New data from Captivate's Office Pulse panel of influential at-work consumers and business decision makers dissects the Vac-yay-tion and Vac-eh-tion plans of professionals across North America. According to the results of the new survey deployed in the United States and Canada, Americans are obsessed with e-mail while Canadians completely unplug. In fact, - 47% of Americans said they would monitor e-mails while on vacation, while 59% of Canadians say they won't be working at all.
As the summer season kicks off, we've collected the top insights on travel trends below.
Can't Stop, Won't Stop … Even on Vacation
Americans have a reputation for being workaholics, and while the survey results suggest this isn't completely true, it's not quite false, either.
- Just 44% said they don't plan to do any work while on vacation, while almost a quarter of respondents (23%) said they will work for 30 minutes a day.
- 47% will look but not touch, reporting plans to just monitor e-mails.
- Only 49% of women and 36% of men say they'll completely shut off on vacation.
Canadians are much better at unplugging and enjoying their vacation time to the fullest. In fact, only 23% say they will do some sort of work for 30 minutes a day while 68% say they won't spend any time during the day doing work.
Get Outta Town
France famously mandates 30 paid days of vacation a year -- and 30 days the French take, while Americans and Canadians plan to take a more modest number of days off this summer.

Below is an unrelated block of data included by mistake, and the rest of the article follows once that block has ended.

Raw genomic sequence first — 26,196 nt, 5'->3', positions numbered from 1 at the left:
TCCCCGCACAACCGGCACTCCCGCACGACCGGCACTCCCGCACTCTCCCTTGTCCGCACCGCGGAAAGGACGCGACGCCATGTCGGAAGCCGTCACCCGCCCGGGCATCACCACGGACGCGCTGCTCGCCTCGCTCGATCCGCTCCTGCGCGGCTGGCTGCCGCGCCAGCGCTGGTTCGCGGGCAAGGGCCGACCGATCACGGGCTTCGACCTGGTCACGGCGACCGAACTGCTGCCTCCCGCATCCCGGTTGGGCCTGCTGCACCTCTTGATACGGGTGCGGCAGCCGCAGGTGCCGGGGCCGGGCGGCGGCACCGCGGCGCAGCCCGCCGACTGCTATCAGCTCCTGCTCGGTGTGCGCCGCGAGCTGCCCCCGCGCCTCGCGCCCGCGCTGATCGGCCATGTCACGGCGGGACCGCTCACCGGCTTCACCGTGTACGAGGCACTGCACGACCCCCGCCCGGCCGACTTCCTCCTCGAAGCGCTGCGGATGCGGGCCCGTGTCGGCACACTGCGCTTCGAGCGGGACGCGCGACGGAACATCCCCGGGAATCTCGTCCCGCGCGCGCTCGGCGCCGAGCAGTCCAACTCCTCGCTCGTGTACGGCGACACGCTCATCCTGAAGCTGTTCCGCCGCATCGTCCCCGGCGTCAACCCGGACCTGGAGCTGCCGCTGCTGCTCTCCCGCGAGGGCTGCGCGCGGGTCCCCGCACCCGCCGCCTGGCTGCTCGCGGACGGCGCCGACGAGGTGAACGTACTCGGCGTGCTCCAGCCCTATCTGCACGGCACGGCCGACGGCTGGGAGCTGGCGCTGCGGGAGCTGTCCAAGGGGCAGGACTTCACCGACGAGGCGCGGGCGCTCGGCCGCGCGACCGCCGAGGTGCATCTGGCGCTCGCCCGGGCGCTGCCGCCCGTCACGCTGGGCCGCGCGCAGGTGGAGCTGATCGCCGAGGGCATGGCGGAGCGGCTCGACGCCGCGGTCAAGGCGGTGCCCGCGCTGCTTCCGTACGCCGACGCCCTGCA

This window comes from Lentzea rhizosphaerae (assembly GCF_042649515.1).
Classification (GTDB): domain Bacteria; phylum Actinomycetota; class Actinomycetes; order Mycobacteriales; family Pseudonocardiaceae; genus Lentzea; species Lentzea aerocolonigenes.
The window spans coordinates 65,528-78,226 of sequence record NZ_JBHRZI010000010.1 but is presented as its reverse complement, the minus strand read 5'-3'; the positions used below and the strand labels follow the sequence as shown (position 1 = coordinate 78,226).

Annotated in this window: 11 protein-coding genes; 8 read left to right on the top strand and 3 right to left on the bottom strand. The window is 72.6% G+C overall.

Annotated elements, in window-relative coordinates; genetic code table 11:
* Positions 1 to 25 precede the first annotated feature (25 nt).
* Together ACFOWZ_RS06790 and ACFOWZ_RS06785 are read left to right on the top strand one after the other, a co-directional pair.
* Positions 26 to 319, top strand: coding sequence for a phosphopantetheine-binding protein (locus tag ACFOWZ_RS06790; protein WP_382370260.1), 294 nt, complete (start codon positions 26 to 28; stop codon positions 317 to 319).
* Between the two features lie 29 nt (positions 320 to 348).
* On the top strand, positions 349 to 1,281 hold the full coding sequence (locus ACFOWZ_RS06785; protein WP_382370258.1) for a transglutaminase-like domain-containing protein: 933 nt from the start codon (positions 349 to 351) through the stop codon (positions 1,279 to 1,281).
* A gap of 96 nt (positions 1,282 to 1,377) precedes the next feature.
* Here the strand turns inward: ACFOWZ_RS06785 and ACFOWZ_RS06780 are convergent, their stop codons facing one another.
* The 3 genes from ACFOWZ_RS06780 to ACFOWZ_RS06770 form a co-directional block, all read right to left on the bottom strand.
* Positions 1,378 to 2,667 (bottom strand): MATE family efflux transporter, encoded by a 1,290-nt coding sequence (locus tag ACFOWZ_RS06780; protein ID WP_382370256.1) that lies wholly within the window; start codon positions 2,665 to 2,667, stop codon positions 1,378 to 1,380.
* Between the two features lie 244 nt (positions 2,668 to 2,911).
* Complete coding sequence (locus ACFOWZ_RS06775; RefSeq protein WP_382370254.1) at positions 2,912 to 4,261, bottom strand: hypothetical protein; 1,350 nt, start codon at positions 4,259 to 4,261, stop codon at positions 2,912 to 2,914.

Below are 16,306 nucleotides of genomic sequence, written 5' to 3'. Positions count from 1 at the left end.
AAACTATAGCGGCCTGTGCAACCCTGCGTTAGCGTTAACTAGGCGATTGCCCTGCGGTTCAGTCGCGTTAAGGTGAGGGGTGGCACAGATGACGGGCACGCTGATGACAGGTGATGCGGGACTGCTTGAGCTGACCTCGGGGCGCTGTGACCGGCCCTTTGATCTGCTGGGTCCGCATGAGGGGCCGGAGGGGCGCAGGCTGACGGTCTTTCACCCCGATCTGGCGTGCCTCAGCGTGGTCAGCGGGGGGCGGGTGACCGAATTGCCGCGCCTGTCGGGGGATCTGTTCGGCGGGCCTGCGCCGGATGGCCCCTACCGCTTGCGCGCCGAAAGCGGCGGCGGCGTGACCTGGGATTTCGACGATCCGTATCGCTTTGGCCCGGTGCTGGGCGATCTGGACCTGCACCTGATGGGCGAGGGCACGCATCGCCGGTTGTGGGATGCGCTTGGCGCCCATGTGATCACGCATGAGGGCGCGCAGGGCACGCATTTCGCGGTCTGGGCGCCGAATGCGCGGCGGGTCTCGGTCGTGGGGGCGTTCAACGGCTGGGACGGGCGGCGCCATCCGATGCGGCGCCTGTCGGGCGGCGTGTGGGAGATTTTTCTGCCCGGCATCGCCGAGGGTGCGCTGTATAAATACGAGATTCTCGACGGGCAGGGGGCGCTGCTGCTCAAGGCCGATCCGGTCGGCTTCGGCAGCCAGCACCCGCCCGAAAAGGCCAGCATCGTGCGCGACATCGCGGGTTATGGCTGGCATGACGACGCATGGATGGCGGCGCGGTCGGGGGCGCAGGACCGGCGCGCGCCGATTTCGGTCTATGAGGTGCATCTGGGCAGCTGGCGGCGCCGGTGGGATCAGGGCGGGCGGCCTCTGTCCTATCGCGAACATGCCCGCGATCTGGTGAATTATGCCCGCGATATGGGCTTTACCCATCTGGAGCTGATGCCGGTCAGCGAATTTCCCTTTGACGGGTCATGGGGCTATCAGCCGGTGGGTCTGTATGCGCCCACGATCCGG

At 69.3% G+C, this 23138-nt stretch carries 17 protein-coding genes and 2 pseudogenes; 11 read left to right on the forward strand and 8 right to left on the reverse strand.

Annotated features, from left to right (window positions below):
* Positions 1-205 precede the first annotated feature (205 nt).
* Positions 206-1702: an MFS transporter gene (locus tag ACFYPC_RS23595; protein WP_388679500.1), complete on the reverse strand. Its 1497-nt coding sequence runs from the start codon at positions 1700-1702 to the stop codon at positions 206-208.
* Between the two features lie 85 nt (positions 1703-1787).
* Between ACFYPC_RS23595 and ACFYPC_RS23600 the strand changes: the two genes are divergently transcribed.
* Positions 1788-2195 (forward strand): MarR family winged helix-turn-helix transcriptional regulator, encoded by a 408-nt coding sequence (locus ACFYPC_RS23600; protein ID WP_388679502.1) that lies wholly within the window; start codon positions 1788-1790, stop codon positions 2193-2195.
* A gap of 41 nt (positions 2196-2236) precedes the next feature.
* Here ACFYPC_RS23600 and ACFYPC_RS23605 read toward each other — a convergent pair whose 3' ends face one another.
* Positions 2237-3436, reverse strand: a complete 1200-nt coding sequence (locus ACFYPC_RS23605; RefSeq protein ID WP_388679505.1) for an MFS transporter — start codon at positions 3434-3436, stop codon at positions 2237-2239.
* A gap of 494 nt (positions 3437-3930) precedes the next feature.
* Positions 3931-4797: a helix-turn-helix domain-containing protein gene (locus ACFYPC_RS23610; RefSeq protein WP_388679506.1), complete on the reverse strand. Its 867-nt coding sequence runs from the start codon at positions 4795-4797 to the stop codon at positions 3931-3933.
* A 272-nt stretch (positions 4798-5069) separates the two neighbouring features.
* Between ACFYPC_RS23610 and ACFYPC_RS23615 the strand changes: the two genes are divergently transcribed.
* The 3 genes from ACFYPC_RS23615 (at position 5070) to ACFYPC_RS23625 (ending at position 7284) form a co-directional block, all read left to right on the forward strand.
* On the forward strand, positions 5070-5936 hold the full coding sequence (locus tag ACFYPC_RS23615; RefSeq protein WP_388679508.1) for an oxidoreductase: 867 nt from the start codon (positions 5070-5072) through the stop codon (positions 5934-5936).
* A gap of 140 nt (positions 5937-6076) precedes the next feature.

- The most time American respondents plan to take off during the summer months is just 6-10 days.
- 7% of U.S. respondents don't plan to take any time off this summer; 51% of this group report the reason is because they don't have any vacation time.
- Baby Boomers are living their best lives, with 36% planning on taking more than 10 days off this summer.
- Many admins (35%) only plan to take off 3-5 days.
- 24% of Canadian respondents plan to take 6-10 days for summer vacation; 32% plan to take off 10 or more days.
- Americans may be feeling the Fourth of July spirit -- or just building in vacations around long weekends; 55% of respondents said they're taking time off in July.
- For Canadians, the most popular time to take their summer vacation is August (60%). However, Canadian female respondents favored July (60% of females).
Vacation Behavior: Rays, Relatives and R&R
These North American neighbors aren't much different when choosing what they want from a vacation.
- Chilling out, maxing, relaxing all cool: 66% of Americans report planning a relaxing vacation. Of these, 42% plan to head to the beach for summer vacation, with an even higher percentage (50%) of Millennials leaning toward an oceanfront summer spot.
- Similarly, 63% of Canadians report plans for a summer vacation filled with rest and relaxation. The second most popular type of trip is one filled with family time (52%).
- Translate this for us, Trudeau: A cottage is the most popular destination among Canadian men, with 31% choosing it as their top choice for a summer travel spot.
- Vacay vice: When it comes to indulging on vacation, 58% of Americans admitted they will "eat to their heart's content, it's vacation!"
- The (C-)Suite life: Executives from both countries find themselves maintaining their normal routines on vacation to a higher degree than their colleagues.
- 37% of American C-Suite and senior executives expect to spend roughly 30 minutes a day doing something work related while on vacation.
- 58% even say they will eat right and work out while on vacation.
- Top executives don't plan to travel very far this summer, with 33% only planning to travel between 100-500 miles for their vacation.
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